Walking by Ryan Shimabukuro during the long-track speed skating World Cup event last week in Calgary, Canada, veteran skater Joey Mantia offered the longtime U.S. Speedskating coach some advice.

“Hey man, relax,” Mantia said.

The three-time Olympian wasn’t being chippy. His concern about Shimabukuro, the man he credits for boosting Team USA’s on-ice performance as well as Mantia’s own confidence, was genuine.

Almost exactly five months earlier, while driving home from an all-too-short camping getaway before submerging himself in an intensive training block, Shimabukuro suffered a heart attack. So though the Americans were five stops into a six-stop World Cup tour, Shimabukuro was making his first rink-side appearance of the season.

His second will be this weekend at the Utah Olympic Oval, where his athletes will compete against the world’s best in the International Skating Union’s World Single Distance Championships. Shimabukuro’s mere presence there, several of his athletes say, improves their chances at a medal.

“It’s been great having him back. It’s a different vibe having him around,” Mantia, 34, said. “I’m much more confident when he’s around. I think knowing also that he’s healthy on a personal level is much more relaxing than having to worry about him. You never know what you’re going to get with a heart attack. You think the worst.”

Shimabukuro, 46, said he was probably the most relaxed he had been in a year when he started to feel chest pains while driving back from a camping trip with his wife and several friends. The pains got so bad that he had to pull over and lie on the ground, his eyes closed in agony. A friend who had experienced a heart attack a number of years earlier recognized his symptoms and urged him to go to the hospital in Vernal. Shimabukuro and his wife were life-flighted to Salt Lake City that afternoon and the next day he underwent an angioplasty and had a stent inserted into his heart.

Shimabukuro said his doctor warned him he had to lower his anxiety levels.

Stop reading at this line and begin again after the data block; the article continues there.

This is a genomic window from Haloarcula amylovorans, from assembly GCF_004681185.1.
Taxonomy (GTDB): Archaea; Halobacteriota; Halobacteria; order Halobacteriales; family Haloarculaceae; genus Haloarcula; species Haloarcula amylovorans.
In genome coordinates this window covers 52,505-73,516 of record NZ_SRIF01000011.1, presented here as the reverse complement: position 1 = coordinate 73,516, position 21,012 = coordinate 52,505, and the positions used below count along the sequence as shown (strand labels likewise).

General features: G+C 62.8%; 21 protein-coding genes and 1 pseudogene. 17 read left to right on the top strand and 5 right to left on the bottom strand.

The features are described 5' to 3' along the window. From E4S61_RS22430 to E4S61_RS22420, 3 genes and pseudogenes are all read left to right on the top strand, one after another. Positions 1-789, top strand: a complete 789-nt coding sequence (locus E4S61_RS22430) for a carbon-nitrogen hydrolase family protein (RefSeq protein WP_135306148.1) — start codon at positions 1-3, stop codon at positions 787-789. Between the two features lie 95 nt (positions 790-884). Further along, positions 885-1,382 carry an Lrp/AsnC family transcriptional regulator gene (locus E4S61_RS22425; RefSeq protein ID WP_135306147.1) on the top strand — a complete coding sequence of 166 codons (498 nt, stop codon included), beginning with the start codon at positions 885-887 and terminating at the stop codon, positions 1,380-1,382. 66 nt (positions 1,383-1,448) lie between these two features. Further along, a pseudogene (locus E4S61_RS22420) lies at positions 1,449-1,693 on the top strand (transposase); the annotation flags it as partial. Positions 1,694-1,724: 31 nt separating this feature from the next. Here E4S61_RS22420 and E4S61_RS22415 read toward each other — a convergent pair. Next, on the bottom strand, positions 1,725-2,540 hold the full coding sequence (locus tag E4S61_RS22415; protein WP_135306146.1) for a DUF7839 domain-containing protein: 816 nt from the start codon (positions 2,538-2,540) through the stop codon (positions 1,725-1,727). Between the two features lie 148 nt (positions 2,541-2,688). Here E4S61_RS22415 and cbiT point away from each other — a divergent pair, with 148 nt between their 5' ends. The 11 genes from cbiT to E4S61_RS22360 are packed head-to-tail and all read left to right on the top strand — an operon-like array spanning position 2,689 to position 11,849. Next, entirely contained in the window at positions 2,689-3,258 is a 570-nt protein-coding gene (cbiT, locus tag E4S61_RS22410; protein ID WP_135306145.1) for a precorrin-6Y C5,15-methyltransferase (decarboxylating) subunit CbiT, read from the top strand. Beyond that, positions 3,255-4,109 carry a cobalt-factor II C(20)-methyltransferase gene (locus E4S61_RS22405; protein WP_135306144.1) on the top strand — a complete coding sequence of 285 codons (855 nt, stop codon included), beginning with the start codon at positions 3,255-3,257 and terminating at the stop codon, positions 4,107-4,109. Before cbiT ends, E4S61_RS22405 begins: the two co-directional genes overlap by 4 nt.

“I asked him, ‘How do I do a high stress job with low stress?’” Shimabukuro said. “He said, ‘You have to figure that out.’”

That’s what Shimabukuro has spent most of the last five months working on. He is in his second stint of a 17-year career working various jobs within U.S. Speedskating, which includes coaching the team in the 2006, 2010 and 2014 Olympics. He conceded that carrying the aspirations of elite athletes on his shoulders caused him a great deal of anxiety. He also said because of changing in policy within the national organization, he has had few opportunities to unwind since returning to coach the USA team in 2018.

Matt Kooreman, the program director for the long-track team and a former coach, absorbed a majority of Shimabukuro’s responsibilities during his absence. Yet even from his sickbed, Shimabukuro would analyze videos of his athletes and exchange texts with them.

He admits he’s “a victim of my own creation” but insists his lifestyle has changed.

“Just because I’m making changes doesn't mean I’m not all in anymore. I’m still as committed as I was before, it just has to be in a different way,” he said. “It doesn’t make it any less stressful. The expectations are still there. I just have to manage it in a productive way.”

Kimi Goetz said her skating hasn’t suffered from lack of attention from the coach. The 25-year-old who jumped from short track to long track skating last year joined the USA’s Mia Kilburg-Manganello, Paige Schwartzburg and Brianna Bocox in racing to a group-best time and sixth place overall in the women’s team pursuit Friday. She also skated a personal-best in taking fifth in the individual 500.

“I think the changes he made are more like he’s not working until 11 p.m. at home and things his wife would notice more than us,” she said. “He’s still very hands on with us.”

Just seeing Shimabukuro’s smiling face around the track has made a difference, both Goetz and Mantia said.

It’s a small sample, but with Shimabukuro looking on, Goetz skated a personal-best time in the women’s 500 meters to place ninth in Calgary. Furthermore, Mantia secured his first medal in an event other than the mass start in more than a year when he took bronze there in the 1,500.

“We’ve had others fill in,” Mantia said, “but it’s just not quite the same as when you have your coach around.”

Shimabukura said he might need a few more reminders to relax this week as he and his team faces the pressure of the biggest meet of the year, but that’s just temporary. After surviving that scare last September, the coach said he’s trying to follow Matia’s advice and remember to relax.

“I don’t take for granted that I have a second chance at life,” he said. “I’m not going back to the way I was before.”


Men’s 10K
Graeme Fish, CAN, 12:33.868^
Ted-Jan Bloemen, CAN, 12:45.010
Patrick Beckert, GER, 12:47.934

Women’s team pursuit
Japan, 2:50.766
Netherlands, 2:52.656
Canada, 2:53.628
Also: 6. USA, 2:59.796

Men’s 500M
Pavel Kulizhnikov, RUS, 33.727
Ruslan Murashov, RUS, 33.995
Tatsuya Shinhama, JPN, 34.035

Women’s 500M
Nao Kodaira, JPN, 36.692
Angelina Golikova, RUS, 36.741
Olga Fatkulina, RUS, 36.789
Also: 5. Kimi Goetz, USA, 37.183; 7. Erin Jackson, USA, 37.283; 13. Brittany Bowe, USA, 37.654
^World record

• Saturday, 12:30 p.m. (Women’s 5K, Men’s 1,000, Women’s 1,000, Men’s team pursuit)
• Sunday, 12:30 p.m. (Women’s 1,500, Men’s 1,500, Women’s mass start, Men’s mass start)